This is all familiar, beloved territory for Furst fans. No one is better at evoking the shadows falling across Europe “as the lights go out,” and ordinary souls reacting to extraordinary circumstances. A few characters from previous books make appropriate cameos, and, of course, there is the requisite scene at the Brasserie Heininger and its most-requested Table 14. The atmosphere is thick with secrets, romance, unease, suspicion. Stahl plays the lead, but Paris is again the star.

Joseph Kanon expertly evokes the crossroads of Europe and Asia in Istanbul Passage (Atria Books, digital galley via NetGalley). It’s 1945, and the war is pretty much over, but Turkey continues its precarious balancing act of “neutrality,” spying on everyone. American expat businessman Leon Bauer, whose hospitalized German-Jewish wife has retreated from the real world after witnessing a tragedy, is an”irregular,” an off-the-books occasional spy. But then an appointed meeting with a Romanian defector that should have been routine goes awry, shots are fired, and suddenly Leon is a secret agent for real. “The  lies got easier, one leading to the next until you believed them yourself.”

Kanon’s story is as layered as Istanbul itself with history, religion, politics and culture. The Americans want to find the leak in their intelligence headquarters. The Russians want the Romanian, implicated in wartime atrocities. The Turkish police are looking for a killer, and the Turkish secret service is keeping tabs on the old boats in the harbor filled with Jewish refugees looking for safe passage to Palestine. How much is a human life worth, and does it matter if that life belongs to a former enemy? Leon has choices to make as an American, a spy, a husband and a lover, but all are risky, physically and morally. Kanon is right there with Furst and le Carre in depicting the spies’ world of smoke and mirrors, way more than fifty shades of gray.

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I’m not sure why I put off reading Code Name Verity, the new historical novel from Elizabeth Wein that was published last month. I’d heard good things about it, and I’d had the galley for awhile. But a story about two English girls during World War II, one of whom has been captured by the Gestapo, sounded like something that might end in tears, and the cover didn’t help, with its picture of two arms bound at the wrist with twine and “verity” spelled out in blood-red type. So not a beach book.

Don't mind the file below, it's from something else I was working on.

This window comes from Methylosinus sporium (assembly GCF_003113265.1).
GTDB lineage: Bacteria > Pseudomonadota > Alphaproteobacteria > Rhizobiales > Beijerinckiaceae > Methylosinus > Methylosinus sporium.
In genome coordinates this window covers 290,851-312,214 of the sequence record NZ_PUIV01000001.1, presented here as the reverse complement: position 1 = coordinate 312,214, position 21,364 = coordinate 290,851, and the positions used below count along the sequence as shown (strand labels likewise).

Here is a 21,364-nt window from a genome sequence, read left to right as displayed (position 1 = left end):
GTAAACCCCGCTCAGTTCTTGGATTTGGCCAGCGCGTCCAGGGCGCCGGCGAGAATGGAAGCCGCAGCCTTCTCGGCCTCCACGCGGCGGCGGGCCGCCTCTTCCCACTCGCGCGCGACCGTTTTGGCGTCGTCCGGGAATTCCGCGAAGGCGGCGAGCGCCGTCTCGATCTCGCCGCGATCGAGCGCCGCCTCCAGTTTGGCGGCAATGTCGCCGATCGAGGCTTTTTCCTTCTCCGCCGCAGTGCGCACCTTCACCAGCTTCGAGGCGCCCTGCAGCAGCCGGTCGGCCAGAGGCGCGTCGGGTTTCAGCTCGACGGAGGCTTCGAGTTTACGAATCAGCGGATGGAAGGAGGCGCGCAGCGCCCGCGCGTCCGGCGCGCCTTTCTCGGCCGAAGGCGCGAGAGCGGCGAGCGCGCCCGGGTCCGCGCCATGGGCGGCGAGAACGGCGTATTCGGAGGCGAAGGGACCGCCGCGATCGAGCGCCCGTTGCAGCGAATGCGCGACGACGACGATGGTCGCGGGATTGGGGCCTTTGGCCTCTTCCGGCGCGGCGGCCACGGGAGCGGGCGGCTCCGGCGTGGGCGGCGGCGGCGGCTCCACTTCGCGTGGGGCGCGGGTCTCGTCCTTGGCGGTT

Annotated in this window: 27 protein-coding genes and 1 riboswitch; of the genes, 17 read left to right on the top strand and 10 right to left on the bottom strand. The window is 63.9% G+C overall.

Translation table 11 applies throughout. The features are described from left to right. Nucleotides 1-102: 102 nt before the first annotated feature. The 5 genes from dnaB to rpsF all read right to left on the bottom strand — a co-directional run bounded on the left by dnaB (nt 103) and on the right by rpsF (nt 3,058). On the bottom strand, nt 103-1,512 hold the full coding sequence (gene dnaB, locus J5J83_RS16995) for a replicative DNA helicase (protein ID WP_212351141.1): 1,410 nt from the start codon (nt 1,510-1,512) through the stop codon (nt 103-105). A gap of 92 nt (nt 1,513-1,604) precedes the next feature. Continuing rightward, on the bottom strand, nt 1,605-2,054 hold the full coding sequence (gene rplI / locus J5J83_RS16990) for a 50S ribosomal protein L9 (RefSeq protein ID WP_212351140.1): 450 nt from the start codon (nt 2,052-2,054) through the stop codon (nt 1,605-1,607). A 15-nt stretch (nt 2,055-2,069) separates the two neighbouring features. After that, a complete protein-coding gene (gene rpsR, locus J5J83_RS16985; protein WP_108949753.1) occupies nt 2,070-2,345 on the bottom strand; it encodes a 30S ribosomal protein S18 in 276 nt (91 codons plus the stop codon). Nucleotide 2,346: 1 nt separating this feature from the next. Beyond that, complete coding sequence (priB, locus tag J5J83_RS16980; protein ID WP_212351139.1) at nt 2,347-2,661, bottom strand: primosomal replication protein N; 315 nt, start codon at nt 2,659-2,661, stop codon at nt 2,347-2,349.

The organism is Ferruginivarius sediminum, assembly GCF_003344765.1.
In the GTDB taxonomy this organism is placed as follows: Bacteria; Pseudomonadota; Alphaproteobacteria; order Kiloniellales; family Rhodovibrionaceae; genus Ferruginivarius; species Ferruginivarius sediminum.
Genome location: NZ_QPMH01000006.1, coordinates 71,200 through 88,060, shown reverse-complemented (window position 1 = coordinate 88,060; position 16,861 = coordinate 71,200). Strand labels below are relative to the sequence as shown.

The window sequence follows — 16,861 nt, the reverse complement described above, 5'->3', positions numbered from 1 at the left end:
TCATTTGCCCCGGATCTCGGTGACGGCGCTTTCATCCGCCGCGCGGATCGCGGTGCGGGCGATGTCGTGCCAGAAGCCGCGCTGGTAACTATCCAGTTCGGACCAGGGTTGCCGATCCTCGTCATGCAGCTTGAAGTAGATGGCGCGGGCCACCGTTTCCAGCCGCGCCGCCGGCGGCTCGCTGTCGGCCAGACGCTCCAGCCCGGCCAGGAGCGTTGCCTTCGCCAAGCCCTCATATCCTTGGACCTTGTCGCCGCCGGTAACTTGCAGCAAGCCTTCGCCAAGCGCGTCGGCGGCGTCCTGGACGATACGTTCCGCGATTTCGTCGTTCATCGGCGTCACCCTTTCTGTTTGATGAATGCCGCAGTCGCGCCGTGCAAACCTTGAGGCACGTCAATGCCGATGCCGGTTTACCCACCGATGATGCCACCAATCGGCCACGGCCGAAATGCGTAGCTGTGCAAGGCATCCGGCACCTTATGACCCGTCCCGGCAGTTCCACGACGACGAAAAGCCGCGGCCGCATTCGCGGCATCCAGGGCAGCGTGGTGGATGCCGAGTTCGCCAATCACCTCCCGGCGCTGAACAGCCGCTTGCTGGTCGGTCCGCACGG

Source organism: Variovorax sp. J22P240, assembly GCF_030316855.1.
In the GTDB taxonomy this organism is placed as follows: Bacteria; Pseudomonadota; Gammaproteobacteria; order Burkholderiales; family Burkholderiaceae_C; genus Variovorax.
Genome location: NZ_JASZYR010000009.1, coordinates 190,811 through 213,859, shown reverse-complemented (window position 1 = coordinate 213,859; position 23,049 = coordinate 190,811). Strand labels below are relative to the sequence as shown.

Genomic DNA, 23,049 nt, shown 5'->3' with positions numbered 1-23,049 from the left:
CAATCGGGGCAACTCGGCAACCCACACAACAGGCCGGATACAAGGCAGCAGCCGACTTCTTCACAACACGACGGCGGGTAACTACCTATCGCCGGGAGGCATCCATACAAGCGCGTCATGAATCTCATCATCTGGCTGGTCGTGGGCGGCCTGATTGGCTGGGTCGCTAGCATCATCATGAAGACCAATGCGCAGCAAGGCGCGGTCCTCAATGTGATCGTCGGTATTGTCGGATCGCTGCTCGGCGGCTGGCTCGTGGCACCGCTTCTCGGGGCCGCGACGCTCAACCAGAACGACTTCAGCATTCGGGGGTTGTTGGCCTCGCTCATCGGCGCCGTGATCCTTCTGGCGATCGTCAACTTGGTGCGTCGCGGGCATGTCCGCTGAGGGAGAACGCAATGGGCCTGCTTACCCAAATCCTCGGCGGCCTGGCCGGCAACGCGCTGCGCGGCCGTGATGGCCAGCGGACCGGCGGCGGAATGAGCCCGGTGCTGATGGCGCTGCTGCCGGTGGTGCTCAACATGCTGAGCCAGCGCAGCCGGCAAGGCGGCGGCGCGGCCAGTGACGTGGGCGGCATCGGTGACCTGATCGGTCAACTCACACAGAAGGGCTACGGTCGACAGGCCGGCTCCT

Then I started reading it Sunday during a rain delay in the French Open finals, and just as well the match was eventually postponed. “I am a coward.”

I couldn’t put it down. “I wanted to be heroic and I pretended I was.”

Really, I think I carried it into the kitchen to get another Diet Coke   “I have always been good at pretending.”

I finished it as the evening news came on. Even then, I half-expected a report on the Nazi occupation of France and RAF missions over the Channel. I was still in 1943 with Verity.

Of course, that’s a code-name. Her friends call her Queenie, because she comes from a family of aristocratic Scots with their own castle. Really, if it hadn’t been for the war breaking down class barriers she’d probably never have met Maddie, whose Russian grandfather has a bike shop near Manchester. The two would never have become best friends, “a sensational team” until a mission to France goes awry, with spy Queenie parachuting early into enemy territory and pilot Maddie crash-landing their plane.

I’m not going to tell you a lot more because it would spoil a plot so cleverly constructed that you race through the book as if running pell-mell through the woods, no time to stop and look at the trees much less picture the forest.

Queenie is writing for her life, confessing “absolutely every detail” to a Gestapo captain and his henchwoman in exchange for no more torture and a few more days before her inevitable fate. She’ll give up codes, locate airfields, detail all the planes Maddie flew. Just keep her in ink and paper — creamy hotel stationery from the chateau-turned-prison, a Jewish doctor’s prescription pad, sheet music from a vanished student. She is alternately terrified, impudent, rebellious and self-deprecating as she writes about herself in the third-person from Maddie’s point of view, mostly because she can’t stand to think about her old self, “so earnest and self-righteous and flamboyantly heroic.”

I’m going to stop now. There are only so many times I can reread certain phrases, like quotes from Peter Pan, or “Fly the plane, Maddie,” or “Kiss me, Hardy!” without scaring the cat with my sobs. And that’s the truth.

Open Book: I read a digital galley of Elizabeth Wein’s Code Name Verity (Hyperion via NetGalley). It’s being marketed as a YA book, but like John Green’s recent The Fault in Our Stars, it should reach a wide crossover audience.